Studying the ultraviolet spectrum of the first spectroscopically confirmed supernova at redshift two

Smith, M, Sullivan, M, Nichol, R C, Galbany, L, D'Andrea, C B, Inserra, C, Lidman, C, Rest, A, Schirmer, M, Filippenko, A V, Zheng, W, Bradley Cenko, S, Angus, C R, Brown, P J, Davis, T M, Finley, D A, Foley, R J, González-Gaitán, S, Gutiérrez, C P, Kessler, R, Kuhlmann, S, Marriner, J, Möller, A, Nugent, P E, Prajs, S, Thomas, R, Wolf, R, Romer, A K, Zenteno, A, and others, and The DES Collaboration, (2018) Studying the ultraviolet spectrum of the first spectroscopically confirmed supernova at redshift two. Astrophysical Journal, 854 (37). pp. 1-14. ISSN 0004-637X

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We present observations of DES16C2nm, the first spectroscopically confirmed hydrogen-free superluminous supernova (SLSN-I) at redshift z » 2. DES16C2nm was discovered by the Dark Energy Survey (DES) Supernova Program, with follow-up photometric data from the Hubble Space Telescope, Gemini, and the European Southern Observatory Very Large Telescope supplementing the DES data. Spectroscopic observations confirm DES16C2nm to be at z = 1.998, and spectroscopically similar to Gaia16apd (a SLSN-I at z = 0.102), with a peak absolute magnitude of U =-  22.26 0.06. The high redshift of DES16C2nm provides a unique opportunity to study the ultraviolet (UV) properties of SLSNe-I. Combining DES16C2nm with 10 similar events from the literature, we show that there exists a homogeneous class of SLSNe-I in the UV (lrest » 2500 Å), with peak luminosities in the (rest-frame) U band, and increasing absorption to shorter wavelengths. There is no evidence that the mean photometric and spectroscopic properties of SLSNe-I differ between low (z < 1) and high redshift (z > 1), but there is clear evidence of diversity in the spectrum at lrest < 2000 Å, possibly caused by the variations in temperature between events. No significant correlations are observed between spectral line velocities and photometric luminosity. Using these data, we estimate that SLSNe-I can be discovered to z = 3.8 by DES. While SLSNe-I are typically identified from their blue observed colors at low redshift (z < 1), we highlight that at z > 2 these events appear optically red, peaking in the observer-frame z-band. Such characteristics are critical to identify these objects with future facilities such as the Large Synoptic Survey Telescope, Euclid, and the Wide-field Infrared Survey Telescope, which should detect such SLSNe-I to z = 3.5, 3.7, and 6.6, respectively.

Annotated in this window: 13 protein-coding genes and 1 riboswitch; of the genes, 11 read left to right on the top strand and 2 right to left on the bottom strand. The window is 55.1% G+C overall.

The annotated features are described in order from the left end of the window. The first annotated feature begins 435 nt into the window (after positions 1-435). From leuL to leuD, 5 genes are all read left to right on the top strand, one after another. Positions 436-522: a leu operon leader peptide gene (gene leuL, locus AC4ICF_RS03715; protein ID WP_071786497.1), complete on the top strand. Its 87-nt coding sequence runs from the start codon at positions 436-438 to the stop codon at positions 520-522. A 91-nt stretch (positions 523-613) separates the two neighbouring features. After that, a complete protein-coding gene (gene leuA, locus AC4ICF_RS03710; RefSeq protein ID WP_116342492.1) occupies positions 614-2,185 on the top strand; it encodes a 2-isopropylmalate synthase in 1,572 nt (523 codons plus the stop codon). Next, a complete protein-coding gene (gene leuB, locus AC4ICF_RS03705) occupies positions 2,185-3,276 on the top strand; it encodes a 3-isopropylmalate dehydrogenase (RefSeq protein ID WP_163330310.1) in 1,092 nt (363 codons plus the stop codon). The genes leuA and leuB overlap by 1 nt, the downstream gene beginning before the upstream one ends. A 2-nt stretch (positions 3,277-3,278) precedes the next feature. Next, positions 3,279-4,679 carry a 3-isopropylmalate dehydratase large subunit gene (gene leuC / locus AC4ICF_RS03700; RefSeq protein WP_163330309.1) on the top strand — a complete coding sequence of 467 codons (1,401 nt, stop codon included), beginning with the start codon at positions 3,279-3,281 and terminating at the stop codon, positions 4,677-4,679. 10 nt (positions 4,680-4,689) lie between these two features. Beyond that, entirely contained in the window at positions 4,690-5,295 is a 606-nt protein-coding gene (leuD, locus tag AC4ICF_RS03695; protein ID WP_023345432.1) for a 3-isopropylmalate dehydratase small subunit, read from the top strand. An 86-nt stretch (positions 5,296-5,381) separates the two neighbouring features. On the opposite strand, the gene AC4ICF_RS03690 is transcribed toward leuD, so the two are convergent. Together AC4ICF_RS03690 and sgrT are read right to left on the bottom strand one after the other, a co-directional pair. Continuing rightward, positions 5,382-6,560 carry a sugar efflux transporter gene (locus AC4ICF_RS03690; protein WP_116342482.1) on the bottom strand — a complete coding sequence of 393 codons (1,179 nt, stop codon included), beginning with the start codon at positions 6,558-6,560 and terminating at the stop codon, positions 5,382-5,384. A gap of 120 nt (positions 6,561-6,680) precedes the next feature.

Item Type: Article
Schools and Departments: School of Mathematical and Physical Sciences > Physics and Astronomy
Subjects: Q Science > QB Astronomy
Depositing User: Billy Wichaidit
Date Deposited: 05 Mar 2018 09:52
Last Modified: 05 Mar 2018 10:04

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Project NameSussex Project NumberFunderFunder Ref
University of Sussex Astronomy Consolidated Grant 2017-2020G2050STFC-SCIENCE AND TECHNOLOGY FACILITIES COUNCILST/P000525/1